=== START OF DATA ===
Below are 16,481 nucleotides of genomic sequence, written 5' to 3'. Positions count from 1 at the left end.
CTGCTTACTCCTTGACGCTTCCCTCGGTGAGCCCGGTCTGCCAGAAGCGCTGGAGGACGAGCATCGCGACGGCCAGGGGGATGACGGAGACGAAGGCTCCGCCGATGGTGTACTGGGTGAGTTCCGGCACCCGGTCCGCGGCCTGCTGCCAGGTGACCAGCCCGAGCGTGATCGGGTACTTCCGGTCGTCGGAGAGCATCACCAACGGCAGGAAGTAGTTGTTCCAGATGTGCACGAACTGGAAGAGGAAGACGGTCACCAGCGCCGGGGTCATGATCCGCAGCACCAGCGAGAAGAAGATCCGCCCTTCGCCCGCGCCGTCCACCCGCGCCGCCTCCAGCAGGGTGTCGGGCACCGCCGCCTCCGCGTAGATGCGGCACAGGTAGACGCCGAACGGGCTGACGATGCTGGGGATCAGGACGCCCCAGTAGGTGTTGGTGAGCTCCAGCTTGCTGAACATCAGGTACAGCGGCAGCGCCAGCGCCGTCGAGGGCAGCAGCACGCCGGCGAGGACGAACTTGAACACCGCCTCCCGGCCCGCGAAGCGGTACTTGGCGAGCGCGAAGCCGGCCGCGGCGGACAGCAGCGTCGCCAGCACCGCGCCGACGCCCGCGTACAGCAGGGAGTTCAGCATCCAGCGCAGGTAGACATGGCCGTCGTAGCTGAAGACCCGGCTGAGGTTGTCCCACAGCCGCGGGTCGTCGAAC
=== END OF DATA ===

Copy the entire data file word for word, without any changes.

Below are 16,481 nucleotides of genomic sequence, written 5' to 3'. Positions count from 1 at the left end.
CTGCTTACTCCTTGACGCTTCCCTCGGTGAGCCCGGTCTGCCAGAAGCGCTGGAGGACGAGCATCGCGACGGCCAGGGGGATGACGGAGACGAAGGCTCCGCCGATGGTGTACTGGGTGAGTTCCGGCACCCGGTCCGCGGCCTGCTGCCAGGTGACCAGCCCGAGCGTGATCGGGTACTTCCGGTCGTCGGAGAGCATCACCAACGGCAGGAAGTAGTTGTTCCAGATGTGCACGAACTGGAAGAGGAAGACGGTCACCAGCGCCGGGGTCATGATCCGCAGCACCAGCGAGAAGAAGATCCGCCCTTCGCCCGCGCCGTCCACCCGCGCCGCCTCCAGCAGGGTGTCGGGCACCGCCGCCTCCGCGTAGATGCGGCACAGGTAGACGCCGAACGGGCTGACGATGCTGGGGATCAGGACGCCCCAGTAGGTGTTGGTGAGCTCCAGCTTGCTGAACATCAGGTACAGCGGCAGCGCCAGCGCCGTCGAGGGCAGCAGCACGCCGGCGAGGACGAACTTGAACACCGCCTCCCGGCCCGCGAAGCGGTACTTGGCGAGCGCGAAGCCGGCCGCGGCGGACAGCAGCGTCGCCAGCACCGCGCCGACGCCCGCGTACAGCAGGGAGTTCAGCATCCAGCGCAGGTAGACATGGCCGTCGTAGCTGAAGACCCGGCTGAGGTTGTCCCACAGCCGCGGGTCGTCGAAC